Then, take some 4X tippet (about 30cm) and make a loop in the end side. Attach the loop to the leader above the knot formed between the 5.5kg MU and the 3X tippet. Then, attach your lighter point fly to this 4X...it must be about 10cm to 15cm in length, no longer.
    So now...when you cast (or chuck) your flies upstream, the flies sink to the bottom and the heavier fly is always at the back, moving the slowest. The lighter fly is drifting in front...but now at least you are in much more contact with the flies. If either fly get's taken, the take is seen instantly on the yarn indicator. (Most times, providing you have no slack in leader.)

    So this method solves the issue Korrie mentions above, plus the very important issue of missing takes because the point fly is drifting ahead of the dropper fly in the tradtional NZ rig style.

    Hope this pic is clear and understandable...it was done very quickly!

    You can also add another fly, above the point fly...as long as you keep the heaviest "control fly" as the fly furthest from the fly line. make another knot, and use another loop. This way your little lighter "dropper" flies above the control fly move freely but will still show you a take very quickly.

    Try it...you'll like it!

    Big trout dont just swim upstream, beleive me, you know they have the fly.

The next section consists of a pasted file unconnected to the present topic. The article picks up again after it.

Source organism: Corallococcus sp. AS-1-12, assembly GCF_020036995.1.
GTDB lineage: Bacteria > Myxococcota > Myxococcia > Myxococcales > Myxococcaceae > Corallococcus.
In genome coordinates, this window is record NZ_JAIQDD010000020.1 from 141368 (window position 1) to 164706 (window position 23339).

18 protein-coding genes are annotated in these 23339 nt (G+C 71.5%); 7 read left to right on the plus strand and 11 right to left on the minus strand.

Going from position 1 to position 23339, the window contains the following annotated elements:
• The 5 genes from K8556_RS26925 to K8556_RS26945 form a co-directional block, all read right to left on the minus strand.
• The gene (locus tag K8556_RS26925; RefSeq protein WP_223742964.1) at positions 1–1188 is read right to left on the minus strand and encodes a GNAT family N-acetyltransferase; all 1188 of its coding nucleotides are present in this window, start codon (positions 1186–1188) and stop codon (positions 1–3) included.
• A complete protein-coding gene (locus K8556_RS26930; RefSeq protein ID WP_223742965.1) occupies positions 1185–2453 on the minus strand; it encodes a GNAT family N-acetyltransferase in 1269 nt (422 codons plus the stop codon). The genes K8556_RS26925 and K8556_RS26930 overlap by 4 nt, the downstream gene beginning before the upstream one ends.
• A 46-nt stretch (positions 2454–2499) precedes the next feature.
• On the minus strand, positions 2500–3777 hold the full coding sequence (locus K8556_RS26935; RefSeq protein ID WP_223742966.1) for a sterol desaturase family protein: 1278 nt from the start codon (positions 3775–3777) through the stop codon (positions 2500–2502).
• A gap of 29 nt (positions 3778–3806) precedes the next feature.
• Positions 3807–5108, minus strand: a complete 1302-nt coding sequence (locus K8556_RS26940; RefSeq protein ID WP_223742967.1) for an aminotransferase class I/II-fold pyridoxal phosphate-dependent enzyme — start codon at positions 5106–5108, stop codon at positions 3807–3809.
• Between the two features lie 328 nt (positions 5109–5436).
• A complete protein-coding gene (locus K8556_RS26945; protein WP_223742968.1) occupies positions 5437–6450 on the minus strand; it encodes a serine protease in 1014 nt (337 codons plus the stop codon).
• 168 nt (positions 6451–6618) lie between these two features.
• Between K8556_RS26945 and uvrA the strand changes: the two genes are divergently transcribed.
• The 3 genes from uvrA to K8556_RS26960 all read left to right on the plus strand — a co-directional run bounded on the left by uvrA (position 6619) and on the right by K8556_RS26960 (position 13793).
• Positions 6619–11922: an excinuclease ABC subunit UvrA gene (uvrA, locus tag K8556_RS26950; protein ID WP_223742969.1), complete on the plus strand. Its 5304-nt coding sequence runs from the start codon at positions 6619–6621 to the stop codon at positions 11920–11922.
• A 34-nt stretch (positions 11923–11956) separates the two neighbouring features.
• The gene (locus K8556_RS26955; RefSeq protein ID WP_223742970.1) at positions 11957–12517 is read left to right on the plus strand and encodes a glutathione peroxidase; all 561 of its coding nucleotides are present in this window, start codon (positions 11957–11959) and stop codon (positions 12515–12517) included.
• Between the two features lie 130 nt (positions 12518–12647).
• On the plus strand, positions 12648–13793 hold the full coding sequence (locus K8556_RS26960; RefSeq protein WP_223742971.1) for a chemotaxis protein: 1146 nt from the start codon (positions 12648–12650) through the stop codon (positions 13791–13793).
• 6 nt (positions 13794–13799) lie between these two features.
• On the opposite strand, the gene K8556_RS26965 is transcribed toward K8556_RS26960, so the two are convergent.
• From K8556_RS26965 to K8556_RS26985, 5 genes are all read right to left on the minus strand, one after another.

Handle every situation like a dog.- If you cant hump it, piss on it and walk away. --JASPER.

  5. #5
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    Michael, I like your explanation. I think for our trout rivers, your tippet selection might have to be re looked at, but for yellows, yes, you have a winner.
    I hope you don't mind if I steal your drawing to explain some theory to the juniors... will give you credit...promise.
    Disclaimer.... none of my posts are intended to be "expert advice"..just opinions from someone who is willing to help where he can.

  6. #6
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    I still use the NZ rig 95% of the time since I do almost no short line nymphing.

    The rigs with a dropper hanging loose on the leader is troublesome for me and it is often cast, check flies, cast, check flies, cast, etc. since the loose dropper winds itself around the leader, no matter what type of knot I try, it will find it's way around your leader eventually.
    I can usually see the dropper winding itself around the leader (10-15m casts) as I make the final presentation and then it is check flies time again. Once the line has been wound like this it is kinked beyond rescue and needs replacing further stealing some valuable time.

    In slower moving water the NZ rig has worked wonders for me and the fish was 50/50 on both flies, but in the stronger currents this ratio definitely drops with only the odd fish coming out on the control.
    Also what I have noticed is that I have much more success with up and across than straight upstream nymphing. I recon the point fly then comes close to drifting right next to/alongside the control fly, more natural and better hook-up chance.